Potter, Ellen 1960- (Ellen Toby-Potter)

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POTTER, Ellen 1960-
(Ellen Toby-Potter)


Born 1960.


Home—Upstate NY. Agent—c/o Author's Mail, MacAdam/Cage Publishing, 155 Sansome St., Suite 550, San Francisco, CA 94104-3615.




(As Ellen Toby-Potter) The Average Human, MacAdam Cage (San Francisco, CA), 2003.

Olivia Kidney (for children), illustrated by Peter H. Reynolds, Philomel Books (New York, NY), 2003.

Olivia Kidney and the Exit Academy (for children), illustrated by Peter H. Reynolds, Philomel (New York, NY), 2005.

Contributor to periodicals, including Hudson Review, Epoch, Cimarron Review, and Seventeen.


Olivia Kidney was adapted as an audiobook by Listening Library, 2003.


Ellen Potter is the author of Olivia Kidney, a novel for young readers that was praised by reviewers for its multi-leveled plot and "delicate balance between fantasy and stark reality," according to a Publishers Weekly contributor. On the surface, the novel focuses on a twelve-year-old girl who wanders her New York apartment building after being locked out of her own flat, and meeting up with an odd and even unnerving assortment of neighbors; on another level, the novel reflects the process by which a young girl copes with her brother's death. In the Horn Book Susan Dove Lempke praised Olivia Kidney as "compelling and unsettling," while in Booklist Ilene Cooper praised Potter's "delightful way with words" despite the fact that the novel's subtleties "may be difficult for some children to handle."

Writing as Ellen Toby-Potter, Potter has also made her mark in the adult novel genre with The Average Human, a disquieting novel that takes place in the small, upstate New York town of Loomis. After a century as town residents, the Mayborn family has developed a reputation for inbreeding, violence, and incest, and townspeople gossip that the Mayborn women's withered, darkened fingernails are a telltale sign of the family's wrongdoings. After fourteen-year-old June Mayborn is jilted by shopkeeper Ed Cipriano following a brief sexual liaison, she sets fire to Cipriano's store and accidentally kills Joseph, leader of a now-defunct commune that once bordered Loomis. Joseph's funeral prompts the visit of several former cult members, among them Iris Utter and her teenage daughter Lee. Lee's curiosity about Jack Mayborn and his grim family—and her interest in investigating the eight-year-old disappearance of her younger brother Noah in Loomis—leads to a surprise ending.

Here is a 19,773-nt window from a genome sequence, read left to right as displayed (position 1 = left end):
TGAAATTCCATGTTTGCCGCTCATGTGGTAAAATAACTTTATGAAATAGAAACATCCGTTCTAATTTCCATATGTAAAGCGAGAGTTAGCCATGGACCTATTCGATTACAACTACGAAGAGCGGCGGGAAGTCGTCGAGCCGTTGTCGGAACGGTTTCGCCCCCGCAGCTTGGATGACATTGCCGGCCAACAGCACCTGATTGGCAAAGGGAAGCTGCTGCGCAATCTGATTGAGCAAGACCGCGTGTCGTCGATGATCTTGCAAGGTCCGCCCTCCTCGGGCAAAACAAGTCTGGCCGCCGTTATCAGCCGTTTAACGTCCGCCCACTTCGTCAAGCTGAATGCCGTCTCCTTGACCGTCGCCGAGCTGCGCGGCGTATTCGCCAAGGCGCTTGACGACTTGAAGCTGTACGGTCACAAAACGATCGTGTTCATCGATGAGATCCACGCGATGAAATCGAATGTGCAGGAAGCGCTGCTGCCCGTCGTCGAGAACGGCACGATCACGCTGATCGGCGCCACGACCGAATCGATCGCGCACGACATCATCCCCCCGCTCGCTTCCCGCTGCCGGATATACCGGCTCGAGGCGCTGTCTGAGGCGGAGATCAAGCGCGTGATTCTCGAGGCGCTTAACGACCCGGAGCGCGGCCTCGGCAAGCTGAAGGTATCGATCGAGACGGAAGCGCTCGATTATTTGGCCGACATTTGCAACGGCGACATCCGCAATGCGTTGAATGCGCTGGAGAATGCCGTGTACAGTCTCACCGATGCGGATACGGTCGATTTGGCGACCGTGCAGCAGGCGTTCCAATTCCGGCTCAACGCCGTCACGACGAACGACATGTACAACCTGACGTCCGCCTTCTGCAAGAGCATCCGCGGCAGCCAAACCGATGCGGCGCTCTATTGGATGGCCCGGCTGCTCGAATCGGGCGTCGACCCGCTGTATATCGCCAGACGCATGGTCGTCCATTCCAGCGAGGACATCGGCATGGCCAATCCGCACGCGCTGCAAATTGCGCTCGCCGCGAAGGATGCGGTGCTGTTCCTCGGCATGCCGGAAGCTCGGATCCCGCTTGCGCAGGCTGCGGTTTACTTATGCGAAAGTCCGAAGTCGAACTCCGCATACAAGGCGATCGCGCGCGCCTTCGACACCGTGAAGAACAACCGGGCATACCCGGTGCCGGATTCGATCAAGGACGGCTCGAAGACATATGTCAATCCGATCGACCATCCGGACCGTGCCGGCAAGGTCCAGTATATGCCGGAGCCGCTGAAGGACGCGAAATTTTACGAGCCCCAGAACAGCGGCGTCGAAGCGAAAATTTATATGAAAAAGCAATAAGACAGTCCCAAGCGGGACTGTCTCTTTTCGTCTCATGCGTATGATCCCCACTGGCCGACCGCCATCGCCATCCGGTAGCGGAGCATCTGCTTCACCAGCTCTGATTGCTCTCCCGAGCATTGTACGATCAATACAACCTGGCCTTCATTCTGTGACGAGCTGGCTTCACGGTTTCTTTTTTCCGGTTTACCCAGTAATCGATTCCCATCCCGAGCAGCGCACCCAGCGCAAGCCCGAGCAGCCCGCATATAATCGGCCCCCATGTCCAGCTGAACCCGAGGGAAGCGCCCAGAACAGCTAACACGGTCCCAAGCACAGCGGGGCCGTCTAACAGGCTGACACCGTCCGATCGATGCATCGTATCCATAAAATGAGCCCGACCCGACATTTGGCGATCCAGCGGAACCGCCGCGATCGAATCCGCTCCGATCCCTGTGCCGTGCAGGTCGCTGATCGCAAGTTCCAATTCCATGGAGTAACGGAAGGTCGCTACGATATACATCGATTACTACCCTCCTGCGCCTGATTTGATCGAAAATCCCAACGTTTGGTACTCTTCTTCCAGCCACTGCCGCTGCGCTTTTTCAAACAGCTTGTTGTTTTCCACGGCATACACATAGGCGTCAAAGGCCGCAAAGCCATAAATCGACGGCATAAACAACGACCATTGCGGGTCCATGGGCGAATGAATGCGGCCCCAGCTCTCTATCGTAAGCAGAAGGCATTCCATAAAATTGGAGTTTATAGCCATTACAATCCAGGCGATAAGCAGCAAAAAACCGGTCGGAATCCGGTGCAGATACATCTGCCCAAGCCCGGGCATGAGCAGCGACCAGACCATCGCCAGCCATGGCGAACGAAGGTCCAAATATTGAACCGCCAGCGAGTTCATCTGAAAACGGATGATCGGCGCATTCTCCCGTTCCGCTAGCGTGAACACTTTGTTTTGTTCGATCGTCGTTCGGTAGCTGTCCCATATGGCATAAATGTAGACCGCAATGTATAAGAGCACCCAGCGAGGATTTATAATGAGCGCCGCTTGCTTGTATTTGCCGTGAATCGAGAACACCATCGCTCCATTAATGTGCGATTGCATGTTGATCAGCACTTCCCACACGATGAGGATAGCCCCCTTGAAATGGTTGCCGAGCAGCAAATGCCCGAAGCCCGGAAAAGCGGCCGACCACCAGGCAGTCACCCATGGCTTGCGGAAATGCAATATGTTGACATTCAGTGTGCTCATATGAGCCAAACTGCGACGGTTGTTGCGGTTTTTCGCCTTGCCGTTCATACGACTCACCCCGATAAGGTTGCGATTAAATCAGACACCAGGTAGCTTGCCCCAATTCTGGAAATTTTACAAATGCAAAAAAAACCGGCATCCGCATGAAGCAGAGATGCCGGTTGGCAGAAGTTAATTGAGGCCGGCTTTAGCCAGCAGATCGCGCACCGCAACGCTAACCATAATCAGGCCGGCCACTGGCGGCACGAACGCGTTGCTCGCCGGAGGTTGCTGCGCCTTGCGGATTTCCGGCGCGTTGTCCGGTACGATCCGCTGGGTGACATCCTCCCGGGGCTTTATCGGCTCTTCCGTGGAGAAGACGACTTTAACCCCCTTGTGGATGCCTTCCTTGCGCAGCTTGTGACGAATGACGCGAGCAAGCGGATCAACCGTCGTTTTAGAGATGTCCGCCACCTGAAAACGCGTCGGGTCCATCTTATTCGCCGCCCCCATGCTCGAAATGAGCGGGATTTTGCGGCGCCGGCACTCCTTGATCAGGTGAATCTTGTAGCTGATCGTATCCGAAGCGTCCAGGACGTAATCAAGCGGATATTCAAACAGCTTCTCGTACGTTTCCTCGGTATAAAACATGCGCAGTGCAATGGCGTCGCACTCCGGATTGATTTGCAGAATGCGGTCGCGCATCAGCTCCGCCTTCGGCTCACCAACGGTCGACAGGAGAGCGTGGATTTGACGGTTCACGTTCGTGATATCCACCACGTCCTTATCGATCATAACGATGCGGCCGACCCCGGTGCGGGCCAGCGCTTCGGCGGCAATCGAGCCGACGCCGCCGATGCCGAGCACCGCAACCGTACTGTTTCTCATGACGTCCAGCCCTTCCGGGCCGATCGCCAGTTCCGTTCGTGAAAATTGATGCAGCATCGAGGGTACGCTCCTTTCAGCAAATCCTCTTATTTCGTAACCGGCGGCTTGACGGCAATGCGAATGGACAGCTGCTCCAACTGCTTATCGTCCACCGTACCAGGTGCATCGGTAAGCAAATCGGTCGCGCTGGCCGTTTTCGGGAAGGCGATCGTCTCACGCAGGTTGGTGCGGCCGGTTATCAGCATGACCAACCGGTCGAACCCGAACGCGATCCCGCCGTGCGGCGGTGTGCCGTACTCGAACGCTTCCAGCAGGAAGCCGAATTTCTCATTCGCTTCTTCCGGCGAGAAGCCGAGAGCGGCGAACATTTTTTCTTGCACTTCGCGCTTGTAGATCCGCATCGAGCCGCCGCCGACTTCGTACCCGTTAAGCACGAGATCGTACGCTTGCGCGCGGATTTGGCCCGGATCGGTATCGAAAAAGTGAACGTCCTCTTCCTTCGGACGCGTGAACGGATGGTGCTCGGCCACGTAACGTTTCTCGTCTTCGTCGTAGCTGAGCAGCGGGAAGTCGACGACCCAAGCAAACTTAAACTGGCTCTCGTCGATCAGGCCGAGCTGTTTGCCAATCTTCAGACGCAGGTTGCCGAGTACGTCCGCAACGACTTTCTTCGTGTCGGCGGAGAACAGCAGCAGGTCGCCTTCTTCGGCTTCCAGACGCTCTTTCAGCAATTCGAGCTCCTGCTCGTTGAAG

"Reading Toby-Potter's dark, inventive first novel is akin to staring at a pointillist painting, nose against the canvas, and slowly stepping back until the seemingly random points converge to reveal a complete picture," explained a reviewer for Publishers Weekly, dubbing The Average Human "deliciously strange." A Kirkus Reviews critic praised the work as "A fairly intricate tale that manages not to trip itself up, crisply narrated with a minimum of digression and a remarkable understatement that draws you into the action," while Booklist reviewer Hazel Rochman noted that the novel's "shifting viewpoints intensify the mystery, and, in true gothic literary style … Toby-Potter's strong, dark narrative reveals the strangeness even in those who appear most 'normal.'" Kam White wrote in Mostlyfiction.com that "The Mayborn family is so far out there that at times the story is unbelievable, but this also makes for a very engaging read."



Booklist, May 1, 2003, Hazel Rochman, review of The Average Human, p. 1555; June 1, 2003, Ilene Cooper, review of Olivia Kidney, p. 1778; October 1, 2003, Patricia Austin, review of Olivia Kidney, p. 341.

Horn Book, September-October, 2003, Susan Dove Lempke, review of Olivia Kidney, p. 617.

Kirkus Reviews, April 15, 2003, review of The Average Human, p. 567; June 1, 2003, review of Olivia Kidney, p. 809.

Publishers Weekly, April 28, 2003, review of The Average Human, p. 47; June 23, 2003, review of Olivia Kidney, p. 67.

School Library Journal, November 2003, B. Allison Gray, review of Olivia Kidney, p. 72.


Mostly Fiction Web site,http://mostlyfiction.com/ (August 3, 2003).

Penguin Putnam Web site,http://www.penguinputnam.com/ (May 15, 2004).*